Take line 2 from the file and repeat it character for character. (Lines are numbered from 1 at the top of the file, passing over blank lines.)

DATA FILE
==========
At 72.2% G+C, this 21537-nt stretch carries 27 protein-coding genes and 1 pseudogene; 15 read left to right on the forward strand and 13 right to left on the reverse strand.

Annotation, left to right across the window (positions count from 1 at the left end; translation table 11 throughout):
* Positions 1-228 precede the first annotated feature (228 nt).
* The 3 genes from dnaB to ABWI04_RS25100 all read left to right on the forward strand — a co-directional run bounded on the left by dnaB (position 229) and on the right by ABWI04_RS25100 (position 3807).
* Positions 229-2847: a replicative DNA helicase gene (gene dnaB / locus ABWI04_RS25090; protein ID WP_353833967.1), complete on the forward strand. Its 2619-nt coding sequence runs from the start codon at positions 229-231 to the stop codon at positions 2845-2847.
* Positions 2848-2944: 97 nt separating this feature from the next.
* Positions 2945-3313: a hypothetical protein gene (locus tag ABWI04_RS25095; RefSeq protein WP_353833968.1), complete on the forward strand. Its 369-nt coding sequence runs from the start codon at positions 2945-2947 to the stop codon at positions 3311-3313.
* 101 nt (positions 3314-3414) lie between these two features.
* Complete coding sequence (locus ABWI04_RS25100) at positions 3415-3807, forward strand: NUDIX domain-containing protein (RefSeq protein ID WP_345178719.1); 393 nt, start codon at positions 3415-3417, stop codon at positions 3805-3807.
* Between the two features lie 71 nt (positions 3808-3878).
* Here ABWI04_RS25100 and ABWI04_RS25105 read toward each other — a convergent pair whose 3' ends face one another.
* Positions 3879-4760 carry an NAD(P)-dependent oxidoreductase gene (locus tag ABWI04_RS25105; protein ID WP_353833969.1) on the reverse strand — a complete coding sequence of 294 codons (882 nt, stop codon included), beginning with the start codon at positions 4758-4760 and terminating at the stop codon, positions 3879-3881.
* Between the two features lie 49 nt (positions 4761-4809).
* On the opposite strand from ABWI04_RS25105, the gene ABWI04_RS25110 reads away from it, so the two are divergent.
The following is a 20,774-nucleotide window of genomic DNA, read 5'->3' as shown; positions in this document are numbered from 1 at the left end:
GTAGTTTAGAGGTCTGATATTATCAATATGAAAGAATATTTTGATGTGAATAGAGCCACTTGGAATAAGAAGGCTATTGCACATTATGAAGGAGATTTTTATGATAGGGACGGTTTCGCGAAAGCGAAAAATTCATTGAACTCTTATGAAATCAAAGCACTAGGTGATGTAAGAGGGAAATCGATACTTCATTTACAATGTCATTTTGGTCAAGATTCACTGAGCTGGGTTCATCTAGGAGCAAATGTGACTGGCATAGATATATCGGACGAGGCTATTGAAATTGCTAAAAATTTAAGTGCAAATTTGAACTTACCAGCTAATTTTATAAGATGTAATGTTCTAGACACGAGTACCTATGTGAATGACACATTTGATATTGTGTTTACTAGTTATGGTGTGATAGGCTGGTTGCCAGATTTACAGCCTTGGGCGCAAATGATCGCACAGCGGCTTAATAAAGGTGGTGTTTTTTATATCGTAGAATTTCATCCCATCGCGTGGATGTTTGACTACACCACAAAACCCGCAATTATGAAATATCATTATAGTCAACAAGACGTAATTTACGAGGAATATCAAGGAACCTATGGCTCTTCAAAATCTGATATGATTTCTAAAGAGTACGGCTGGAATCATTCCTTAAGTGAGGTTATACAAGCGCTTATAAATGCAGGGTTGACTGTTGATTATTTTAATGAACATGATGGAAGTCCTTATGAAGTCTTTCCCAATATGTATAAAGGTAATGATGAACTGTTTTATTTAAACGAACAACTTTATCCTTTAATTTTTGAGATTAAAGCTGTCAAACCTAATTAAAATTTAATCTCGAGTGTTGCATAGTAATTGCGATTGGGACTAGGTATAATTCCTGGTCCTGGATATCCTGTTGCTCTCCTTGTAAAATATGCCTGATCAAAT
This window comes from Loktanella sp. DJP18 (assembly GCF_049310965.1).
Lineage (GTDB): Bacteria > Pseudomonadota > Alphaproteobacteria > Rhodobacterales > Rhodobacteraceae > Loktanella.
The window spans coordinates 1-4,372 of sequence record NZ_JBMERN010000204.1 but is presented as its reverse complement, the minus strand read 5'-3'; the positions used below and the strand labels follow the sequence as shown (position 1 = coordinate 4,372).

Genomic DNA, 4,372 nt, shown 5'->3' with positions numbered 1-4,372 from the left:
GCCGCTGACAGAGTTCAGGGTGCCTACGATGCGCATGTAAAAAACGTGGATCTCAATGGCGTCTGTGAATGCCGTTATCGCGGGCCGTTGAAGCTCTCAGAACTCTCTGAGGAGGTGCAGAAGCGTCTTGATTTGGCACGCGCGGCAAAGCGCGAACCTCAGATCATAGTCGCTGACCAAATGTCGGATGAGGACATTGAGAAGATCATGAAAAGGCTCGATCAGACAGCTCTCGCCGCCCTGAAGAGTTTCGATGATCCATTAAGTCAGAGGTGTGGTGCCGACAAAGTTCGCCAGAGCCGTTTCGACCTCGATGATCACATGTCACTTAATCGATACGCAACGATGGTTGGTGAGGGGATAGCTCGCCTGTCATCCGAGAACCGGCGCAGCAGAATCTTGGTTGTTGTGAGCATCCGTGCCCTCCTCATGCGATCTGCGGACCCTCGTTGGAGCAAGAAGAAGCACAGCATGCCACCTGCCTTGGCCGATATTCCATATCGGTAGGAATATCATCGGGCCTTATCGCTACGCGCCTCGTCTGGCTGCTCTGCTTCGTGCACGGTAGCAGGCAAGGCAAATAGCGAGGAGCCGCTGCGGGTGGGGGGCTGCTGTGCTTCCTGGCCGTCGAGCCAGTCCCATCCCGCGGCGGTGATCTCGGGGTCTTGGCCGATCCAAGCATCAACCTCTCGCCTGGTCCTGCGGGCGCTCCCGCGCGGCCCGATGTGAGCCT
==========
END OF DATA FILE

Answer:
Annotation, left to right across the window (positions count from 1 at the left end; translation table 11 throughout):